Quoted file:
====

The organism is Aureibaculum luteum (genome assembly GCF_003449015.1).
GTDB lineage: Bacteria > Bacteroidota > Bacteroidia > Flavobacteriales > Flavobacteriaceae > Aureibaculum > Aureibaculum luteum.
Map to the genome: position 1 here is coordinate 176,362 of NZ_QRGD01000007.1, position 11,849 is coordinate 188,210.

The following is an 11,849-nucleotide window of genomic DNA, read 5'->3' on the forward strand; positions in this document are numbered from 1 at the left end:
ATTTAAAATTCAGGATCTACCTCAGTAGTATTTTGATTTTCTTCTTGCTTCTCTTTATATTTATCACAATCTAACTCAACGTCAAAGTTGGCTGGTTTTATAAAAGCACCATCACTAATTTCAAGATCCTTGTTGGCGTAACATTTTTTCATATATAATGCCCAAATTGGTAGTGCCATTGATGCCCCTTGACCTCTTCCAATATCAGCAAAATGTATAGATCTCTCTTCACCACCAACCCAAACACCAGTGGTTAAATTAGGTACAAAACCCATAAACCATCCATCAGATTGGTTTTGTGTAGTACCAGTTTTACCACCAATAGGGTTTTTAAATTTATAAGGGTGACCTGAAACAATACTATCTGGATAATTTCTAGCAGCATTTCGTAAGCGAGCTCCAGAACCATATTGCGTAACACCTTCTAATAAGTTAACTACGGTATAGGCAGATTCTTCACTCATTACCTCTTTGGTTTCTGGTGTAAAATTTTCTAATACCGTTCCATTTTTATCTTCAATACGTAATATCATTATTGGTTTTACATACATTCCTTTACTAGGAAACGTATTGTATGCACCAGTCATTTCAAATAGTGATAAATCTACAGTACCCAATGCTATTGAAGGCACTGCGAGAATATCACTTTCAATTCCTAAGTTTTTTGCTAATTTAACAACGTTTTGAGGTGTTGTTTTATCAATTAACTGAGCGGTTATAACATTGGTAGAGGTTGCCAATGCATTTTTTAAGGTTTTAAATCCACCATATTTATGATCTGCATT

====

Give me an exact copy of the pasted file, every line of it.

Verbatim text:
The organism is Aureibaculum luteum (genome assembly GCF_003449015.1).
GTDB lineage: Bacteria > Bacteroidota > Bacteroidia > Flavobacteriales > Flavobacteriaceae > Aureibaculum > Aureibaculum luteum.
Map to the genome: position 1 here is coordinate 176,362 of NZ_QRGD01000007.1, position 11,849 is coordinate 188,210.

The following is an 11,849-nucleotide window of genomic DNA, read 5'->3' on the forward strand; positions in this document are numbered from 1 at the left end:
ATTTAAAATTCAGGATCTACCTCAGTAGTATTTTGATTTTCTTCTTGCTTCTCTTTATATTTATCACAATCTAACTCAACGTCAAAGTTGGCTGGTTTTATAAAAGCACCATCACTAATTTCAAGATCCTTGTTGGCGTAACATTTTTTCATATATAATGCCCAAATTGGTAGTGCCATTGATGCCCCTTGACCTCTTCCAATATCAGCAAAATGTATAGATCTCTCTTCACCACCAACCCAAACACCAGTGGTTAAATTAGGTACAAAACCCATAAACCATCCATCAGATTGGTTTTGTGTAGTACCAGTTTTACCACCAATAGGGTTTTTAAATTTATAAGGGTGACCTGAAACAATACTATCTGGATAATTTCTAGCAGCATTTCGTAAGCGAGCTCCAGAACCATATTGCGTAACACCTTCTAATAAGTTAACTACGGTATAGGCAGATTCTTCACTCATTACCTCTTTGGTTTCTGGTGTAAAATTTTCTAATACCGTTCCATTTTTATCTTCAATACGTAATATCATTATTGGTTTTACATACATTCCTTTACTAGGAAACGTATTGTATGCACCAGTCATTTCAAATAGTGATAAATCTACAGTACCCAATGCTATTGAAGGCACTGCGAGAATATCACTTTCAATTCCTAAGTTTTTTGCTAATTTAACAACGTTTTGAGGTGTTGTTTTATCAATTAACTGAGCGGTTATAACATTGGTAGAGGTTGCCAATGCATTTTTTAAGGTTTTAAATCCACCATATTTATGATCTGCATT